Are Bean Bags good for your back?

Nothing beats the feeling of plonking into a bean bag after a big day of being on your feet.  Sitting in your backyard or lounging by the pool, cradled by all those beautiful beans … it’s a pretty great way to spend an evening.

When you sit in a bean bag, though, you aren’t sitting upright, which has got you wondering about your spinal health.  It’s well known that slumping or hunching can cause back issues, so it’s worth asking the question: are bean bags actually good for you, or are they quietly compromising your health every time you use one?

In this article, we’re going to explore:

  • What the extent of back problems in Australia is
  • How you can prevent back problems
  • How bean bags work
  • Do bean bags help or hurt your back
  • And whether bean bags help with back pain or not

Once you finish reading, you’ll have all the information you need to make an educated decision about buying a high-quality outdoor bean bag.


Back Problems in Australia

Chronic back problems are one of Australia’s most widespread health conditions.

Around one in six Australians have chronic back problems.  That’s over 4 million people.  In 2015, back pain was the second-most prevalent cause of disease burden, contributing to 4.1% of Australia’s total disease burden.

Most back problems fall under one of four categories:

  • Disc disorders
  • Sciatica (compressed sciatic nerve in the lower back)
  • Curvature of the spine
  • Unclassified back pain/problems

Any chronic health condition can seriously impact your quality of life, but back problems are definitely one of the worst.  People with back problems are around 55% more likely to have their daily activities impaired by pain, and around 2.5 times more likely to experience psychological distress.

Back problems can also impact your employment and your risk of other health conditions.     

How Can You Prevent Back Problems?

Now that we know the extent and impact of back problems in Australia, let’s look at some of the ways you can avoid them.

Back problems can manifest as a result of injury, repeated strain, arthritis, or osteoporosis, but they can also just happen – often (especially with back pain) there isn’t a single, clear cause that your doctor can diagnose and treat.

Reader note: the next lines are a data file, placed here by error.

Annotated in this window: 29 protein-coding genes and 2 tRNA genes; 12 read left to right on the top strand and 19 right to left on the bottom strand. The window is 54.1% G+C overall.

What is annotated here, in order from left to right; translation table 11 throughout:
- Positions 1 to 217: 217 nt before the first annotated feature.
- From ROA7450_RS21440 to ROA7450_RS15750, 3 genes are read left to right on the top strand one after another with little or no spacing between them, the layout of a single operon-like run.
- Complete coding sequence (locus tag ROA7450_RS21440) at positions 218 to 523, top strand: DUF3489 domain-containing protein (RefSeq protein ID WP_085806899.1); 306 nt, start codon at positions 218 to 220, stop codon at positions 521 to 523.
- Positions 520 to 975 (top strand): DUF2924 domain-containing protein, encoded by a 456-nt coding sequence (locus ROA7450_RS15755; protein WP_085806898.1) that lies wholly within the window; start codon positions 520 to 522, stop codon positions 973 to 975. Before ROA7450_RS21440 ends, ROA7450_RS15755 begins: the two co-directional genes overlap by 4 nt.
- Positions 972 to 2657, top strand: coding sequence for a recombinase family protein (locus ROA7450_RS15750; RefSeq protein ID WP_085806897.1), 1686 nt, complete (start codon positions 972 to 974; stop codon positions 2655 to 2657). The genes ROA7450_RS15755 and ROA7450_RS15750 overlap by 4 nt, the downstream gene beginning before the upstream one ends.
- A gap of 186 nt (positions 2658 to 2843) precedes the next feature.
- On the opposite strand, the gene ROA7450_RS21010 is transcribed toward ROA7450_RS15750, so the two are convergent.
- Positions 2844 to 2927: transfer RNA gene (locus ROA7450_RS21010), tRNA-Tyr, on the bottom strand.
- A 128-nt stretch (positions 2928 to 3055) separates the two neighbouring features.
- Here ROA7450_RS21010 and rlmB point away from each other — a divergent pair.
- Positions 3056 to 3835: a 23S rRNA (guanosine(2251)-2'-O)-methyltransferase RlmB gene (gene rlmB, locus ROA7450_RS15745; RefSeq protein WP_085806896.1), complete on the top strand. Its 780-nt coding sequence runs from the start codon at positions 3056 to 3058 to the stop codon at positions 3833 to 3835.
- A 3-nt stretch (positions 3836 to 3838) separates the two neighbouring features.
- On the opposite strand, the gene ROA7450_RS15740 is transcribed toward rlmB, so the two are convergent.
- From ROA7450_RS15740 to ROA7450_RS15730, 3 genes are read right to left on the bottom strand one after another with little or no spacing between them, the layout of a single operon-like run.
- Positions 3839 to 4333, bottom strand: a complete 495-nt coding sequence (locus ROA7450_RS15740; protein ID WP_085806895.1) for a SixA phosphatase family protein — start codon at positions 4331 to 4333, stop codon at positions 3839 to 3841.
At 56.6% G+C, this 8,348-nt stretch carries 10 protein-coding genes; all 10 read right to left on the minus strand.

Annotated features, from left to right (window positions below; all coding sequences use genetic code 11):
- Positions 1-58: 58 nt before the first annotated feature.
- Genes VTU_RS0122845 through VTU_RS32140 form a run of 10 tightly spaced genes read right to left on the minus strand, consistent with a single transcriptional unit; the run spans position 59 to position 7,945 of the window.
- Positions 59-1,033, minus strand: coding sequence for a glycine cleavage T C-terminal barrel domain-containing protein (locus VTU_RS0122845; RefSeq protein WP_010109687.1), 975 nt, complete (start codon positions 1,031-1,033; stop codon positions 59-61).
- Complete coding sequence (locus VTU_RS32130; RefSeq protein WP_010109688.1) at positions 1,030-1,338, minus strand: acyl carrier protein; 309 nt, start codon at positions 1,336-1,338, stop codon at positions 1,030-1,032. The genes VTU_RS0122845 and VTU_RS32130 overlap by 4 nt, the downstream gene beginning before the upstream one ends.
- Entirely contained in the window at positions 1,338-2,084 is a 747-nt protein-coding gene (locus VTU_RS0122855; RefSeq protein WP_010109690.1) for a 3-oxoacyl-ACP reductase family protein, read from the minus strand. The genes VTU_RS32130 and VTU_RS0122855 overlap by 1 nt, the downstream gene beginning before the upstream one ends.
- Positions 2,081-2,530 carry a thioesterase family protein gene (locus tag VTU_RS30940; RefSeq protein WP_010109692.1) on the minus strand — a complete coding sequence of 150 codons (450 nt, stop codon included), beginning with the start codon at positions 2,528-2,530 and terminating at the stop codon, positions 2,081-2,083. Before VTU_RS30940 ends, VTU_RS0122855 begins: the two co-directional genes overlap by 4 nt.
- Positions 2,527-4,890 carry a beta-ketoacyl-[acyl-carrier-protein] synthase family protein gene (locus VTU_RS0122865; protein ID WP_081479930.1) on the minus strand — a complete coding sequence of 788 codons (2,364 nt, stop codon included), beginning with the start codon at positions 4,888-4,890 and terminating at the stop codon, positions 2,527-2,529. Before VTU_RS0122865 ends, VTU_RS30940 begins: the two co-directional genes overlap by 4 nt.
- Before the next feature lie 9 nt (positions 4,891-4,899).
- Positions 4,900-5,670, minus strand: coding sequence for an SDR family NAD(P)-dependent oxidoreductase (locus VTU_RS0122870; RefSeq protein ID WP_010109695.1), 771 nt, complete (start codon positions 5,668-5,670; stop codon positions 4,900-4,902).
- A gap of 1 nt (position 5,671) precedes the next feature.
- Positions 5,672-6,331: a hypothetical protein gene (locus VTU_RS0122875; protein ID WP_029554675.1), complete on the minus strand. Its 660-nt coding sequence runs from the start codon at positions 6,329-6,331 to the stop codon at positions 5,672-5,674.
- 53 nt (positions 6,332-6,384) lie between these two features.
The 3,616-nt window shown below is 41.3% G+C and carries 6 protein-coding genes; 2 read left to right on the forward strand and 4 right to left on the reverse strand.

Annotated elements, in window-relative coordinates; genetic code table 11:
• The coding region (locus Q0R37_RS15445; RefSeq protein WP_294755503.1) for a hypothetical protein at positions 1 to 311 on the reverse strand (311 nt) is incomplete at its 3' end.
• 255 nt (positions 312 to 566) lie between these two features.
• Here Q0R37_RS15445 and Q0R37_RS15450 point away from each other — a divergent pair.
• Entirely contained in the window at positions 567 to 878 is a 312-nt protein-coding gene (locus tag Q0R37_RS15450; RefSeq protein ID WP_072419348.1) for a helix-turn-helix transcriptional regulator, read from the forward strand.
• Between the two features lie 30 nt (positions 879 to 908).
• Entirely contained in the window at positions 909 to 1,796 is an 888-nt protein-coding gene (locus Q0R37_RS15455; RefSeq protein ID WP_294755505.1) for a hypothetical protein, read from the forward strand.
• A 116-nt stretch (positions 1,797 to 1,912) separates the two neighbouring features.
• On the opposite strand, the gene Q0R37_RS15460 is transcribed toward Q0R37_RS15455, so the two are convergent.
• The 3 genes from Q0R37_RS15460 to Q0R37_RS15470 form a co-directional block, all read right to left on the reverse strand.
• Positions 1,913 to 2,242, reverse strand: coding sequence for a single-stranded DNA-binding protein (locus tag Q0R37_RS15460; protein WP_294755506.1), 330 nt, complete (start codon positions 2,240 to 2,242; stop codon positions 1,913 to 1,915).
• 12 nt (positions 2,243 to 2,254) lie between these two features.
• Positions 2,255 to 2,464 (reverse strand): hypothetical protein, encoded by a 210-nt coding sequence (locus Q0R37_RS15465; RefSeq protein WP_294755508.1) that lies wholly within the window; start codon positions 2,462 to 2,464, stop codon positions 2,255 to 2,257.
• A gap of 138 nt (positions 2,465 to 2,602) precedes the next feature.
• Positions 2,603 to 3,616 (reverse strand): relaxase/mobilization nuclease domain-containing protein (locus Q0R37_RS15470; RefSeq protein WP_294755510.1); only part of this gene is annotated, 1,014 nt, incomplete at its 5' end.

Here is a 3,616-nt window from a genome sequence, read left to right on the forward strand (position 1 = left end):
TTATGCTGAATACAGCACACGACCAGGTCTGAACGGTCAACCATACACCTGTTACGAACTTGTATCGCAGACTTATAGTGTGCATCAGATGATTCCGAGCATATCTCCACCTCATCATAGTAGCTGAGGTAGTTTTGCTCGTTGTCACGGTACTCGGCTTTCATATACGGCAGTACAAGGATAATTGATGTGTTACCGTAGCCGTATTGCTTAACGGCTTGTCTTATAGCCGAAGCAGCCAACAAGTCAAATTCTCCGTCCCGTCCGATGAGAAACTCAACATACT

Risk factors include:

  • Age. Back pain is more likely once you hit 30–40.
  • Lack of exercise. Weak lower back and core muscles mean your spine isn’t well-supported.
  • Repetitive bad posture.  Repeatedly sitting or standing in a way that puts strain on your spine can cause long-term problems.
  • Weight. Too much weight can overload your spine.
  • Diseases.  Plenty of diseases – including cancer – can cause back issues.
  • Poor lifting technique.  Lifting heavy objects by using your back instead of your legs is a good way to injure yourself.
  • Psychological conditions.  There’s a correlation between back pain and conditions like depression and anxiety.
  • Smoking. Smoking can cause coughing and decrease blood flow to the spine.  

Of course, you can’t control your health conditions or age, and weight, exercise, and smoking status are the result of individual choices.

Something most of us can change, though, is our posture. 

What’s the Ideal Posture?

Don’t stress – having a good posture doesn’t mean being inhumanly rigid. 

The ideal posture involves having a straight back with slight curves in the lumbar (lower back), thoracic (around the shoulder blades), and cervical (neck) sections of your spine. Your shoulders should be back, allowing your ears to line up over your collarbones.

This is the ‘neutral spine’ position, where all your muscles work together to support your body evenly.

Although it sounds pretty simple, most of us have bad habits that involve slouching or hunching, especially when we’re sitting down.   

How Bean bags Work

Let’s be clear: there’s nothing wrong with a good old-fashioned chair.  The problem, of course, is that maintaining the neutral spine in a chair requires effort – and, if you’re sitting or working for long periods of time, you’ll gradually start slouching and hunching forward.